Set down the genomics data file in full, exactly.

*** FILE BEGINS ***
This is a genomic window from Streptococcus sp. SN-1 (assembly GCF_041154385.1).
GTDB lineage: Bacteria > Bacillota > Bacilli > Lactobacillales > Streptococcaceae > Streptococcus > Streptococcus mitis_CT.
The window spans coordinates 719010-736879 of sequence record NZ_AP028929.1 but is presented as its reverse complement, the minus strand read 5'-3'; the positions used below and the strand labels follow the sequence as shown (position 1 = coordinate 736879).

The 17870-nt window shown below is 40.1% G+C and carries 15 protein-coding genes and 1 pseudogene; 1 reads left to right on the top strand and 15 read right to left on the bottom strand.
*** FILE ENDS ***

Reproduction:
This is a genomic window from Streptococcus sp. SN-1 (assembly GCF_041154385.1).
GTDB lineage: Bacteria > Bacillota > Bacilli > Lactobacillales > Streptococcaceae > Streptococcus > Streptococcus mitis_CT.
The window spans coordinates 719010-736879 of sequence record NZ_AP028929.1 but is presented as its reverse complement, the minus strand read 5'-3'; the positions used below and the strand labels follow the sequence as shown (position 1 = coordinate 736879).

The 17870-nt window shown below is 40.1% G+C and carries 15 protein-coding genes and 1 pseudogene; 1 reads left to right on the top strand and 15 read right to left on the bottom strand.